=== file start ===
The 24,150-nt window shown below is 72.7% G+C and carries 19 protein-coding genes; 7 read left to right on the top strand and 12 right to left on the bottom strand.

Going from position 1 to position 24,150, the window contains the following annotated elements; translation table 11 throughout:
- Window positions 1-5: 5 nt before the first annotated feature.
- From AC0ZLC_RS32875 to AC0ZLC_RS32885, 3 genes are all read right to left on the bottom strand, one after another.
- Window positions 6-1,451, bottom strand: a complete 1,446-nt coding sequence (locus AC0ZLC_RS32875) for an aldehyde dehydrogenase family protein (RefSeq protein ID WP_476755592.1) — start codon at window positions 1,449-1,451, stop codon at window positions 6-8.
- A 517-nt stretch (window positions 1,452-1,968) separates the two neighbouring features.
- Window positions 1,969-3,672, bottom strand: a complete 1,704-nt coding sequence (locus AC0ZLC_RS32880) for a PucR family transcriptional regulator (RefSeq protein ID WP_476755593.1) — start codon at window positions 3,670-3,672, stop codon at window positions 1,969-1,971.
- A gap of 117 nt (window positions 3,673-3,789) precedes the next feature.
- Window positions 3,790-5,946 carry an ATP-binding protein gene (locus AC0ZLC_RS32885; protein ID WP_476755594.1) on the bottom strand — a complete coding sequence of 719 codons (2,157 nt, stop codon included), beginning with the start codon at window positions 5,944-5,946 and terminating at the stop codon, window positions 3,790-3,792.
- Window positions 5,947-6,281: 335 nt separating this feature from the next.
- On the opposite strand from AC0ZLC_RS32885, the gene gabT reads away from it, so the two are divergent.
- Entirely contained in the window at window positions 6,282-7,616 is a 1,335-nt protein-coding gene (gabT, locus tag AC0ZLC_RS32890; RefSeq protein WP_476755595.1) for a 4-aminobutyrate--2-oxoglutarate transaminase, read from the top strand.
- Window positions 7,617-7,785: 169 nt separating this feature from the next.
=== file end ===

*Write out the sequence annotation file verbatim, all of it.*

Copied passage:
The 24,150-nt window shown below is 72.7% G+C and carries 19 protein-coding genes; 7 read left to right on the top strand and 12 right to left on the bottom strand.

Going from position 1 to position 24,150, the window contains the following annotated elements; translation table 11 throughout:
- Window positions 1-5: 5 nt before the first annotated feature.
- From AC0ZLC_RS32875 to AC0ZLC_RS32885, 3 genes are all read right to left on the bottom strand, one after another.
- Window positions 6-1,451, bottom strand: a complete 1,446-nt coding sequence (locus AC0ZLC_RS32875) for an aldehyde dehydrogenase family protein (RefSeq protein ID WP_476755592.1) — start codon at window positions 1,449-1,451, stop codon at window positions 6-8.
- A 517-nt stretch (window positions 1,452-1,968) separates the two neighbouring features.
- Window positions 1,969-3,672, bottom strand: a complete 1,704-nt coding sequence (locus AC0ZLC_RS32880) for a PucR family transcriptional regulator (RefSeq protein ID WP_476755593.1) — start codon at window positions 3,670-3,672, stop codon at window positions 1,969-1,971.
- A gap of 117 nt (window positions 3,673-3,789) precedes the next feature.
- Window positions 3,790-5,946 carry an ATP-binding protein gene (locus AC0ZLC_RS32885; protein ID WP_476755594.1) on the bottom strand — a complete coding sequence of 719 codons (2,157 nt, stop codon included), beginning with the start codon at window positions 5,944-5,946 and terminating at the stop codon, window positions 3,790-3,792.
- Window positions 5,947-6,281: 335 nt separating this feature from the next.
- On the opposite strand from AC0ZLC_RS32885, the gene gabT reads away from it, so the two are divergent.
- Entirely contained in the window at window positions 6,282-7,616 is a 1,335-nt protein-coding gene (gabT, locus tag AC0ZLC_RS32890; RefSeq protein WP_476755595.1) for a 4-aminobutyrate--2-oxoglutarate transaminase, read from the top strand.
- Window positions 7,617-7,785: 169 nt separating this feature from the next.